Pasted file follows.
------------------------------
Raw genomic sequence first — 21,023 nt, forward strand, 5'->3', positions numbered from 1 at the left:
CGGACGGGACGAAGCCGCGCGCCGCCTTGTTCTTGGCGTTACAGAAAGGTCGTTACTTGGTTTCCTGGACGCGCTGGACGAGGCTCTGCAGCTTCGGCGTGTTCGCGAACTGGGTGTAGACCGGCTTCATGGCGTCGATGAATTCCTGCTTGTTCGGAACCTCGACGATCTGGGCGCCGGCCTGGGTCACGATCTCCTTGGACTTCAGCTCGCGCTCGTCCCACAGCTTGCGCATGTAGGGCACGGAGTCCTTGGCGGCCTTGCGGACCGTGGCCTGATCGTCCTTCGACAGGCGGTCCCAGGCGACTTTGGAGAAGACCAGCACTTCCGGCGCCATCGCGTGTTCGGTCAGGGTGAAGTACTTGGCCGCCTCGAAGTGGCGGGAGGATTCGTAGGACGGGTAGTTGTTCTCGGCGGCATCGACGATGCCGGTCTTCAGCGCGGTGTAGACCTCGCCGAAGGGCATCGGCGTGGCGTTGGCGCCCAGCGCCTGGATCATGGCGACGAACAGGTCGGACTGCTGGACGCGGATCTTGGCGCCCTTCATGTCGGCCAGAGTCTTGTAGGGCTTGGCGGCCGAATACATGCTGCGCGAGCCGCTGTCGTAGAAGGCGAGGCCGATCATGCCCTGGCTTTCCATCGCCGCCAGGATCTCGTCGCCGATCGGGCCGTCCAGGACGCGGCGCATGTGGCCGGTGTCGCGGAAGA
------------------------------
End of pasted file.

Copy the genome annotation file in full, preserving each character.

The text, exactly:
Raw genomic sequence first — 21,023 nt, forward strand, 5'->3', positions numbered from 1 at the left:
CGGACGGGACGAAGCCGCGCGCCGCCTTGTTCTTGGCGTTACAGAAAGGTCGTTACTTGGTTTCCTGGACGCGCTGGACGAGGCTCTGCAGCTTCGGCGTGTTCGCGAACTGGGTGTAGACCGGCTTCATGGCGTCGATGAATTCCTGCTTGTTCGGAACCTCGACGATCTGGGCGCCGGCCTGGGTCACGATCTCCTTGGACTTCAGCTCGCGCTCGTCCCACAGCTTGCGCATGTAGGGCACGGAGTCCTTGGCGGCCTTGCGGACCGTGGCCTGATCGTCCTTCGACAGGCGGTCCCAGGCGACTTTGGAGAAGACCAGCACTTCCGGCGCCATCGCGTGTTCGGTCAGGGTGAAGTACTTGGCCGCCTCGAAGTGGCGGGAGGATTCGTAGGACGGGTAGTTGTTCTCGGCGGCATCGACGATGCCGGTCTTCAGCGCGGTGTAGACCTCGCCGAAGGGCATCGGCGTGGCGTTGGCGCCCAGCGCCTGGATCATGGCGACGAACAGGTCGGACTGCTGGACGCGGATCTTGGCGCCCTTCATGTCGGCCAGAGTCTTGTAGGGCTTGGCGGCCGAATACATGCTGCGCGAGCCGCTGTCGTAGAAGGCGAGGCCGATCATGCCCTGGCTTTCCATCGCCGCCAGGATCTCGTCGCCGATCGGGCCGTCCAGGACGCGGCGCATGTGGCCGGTGTCGCGGAAGA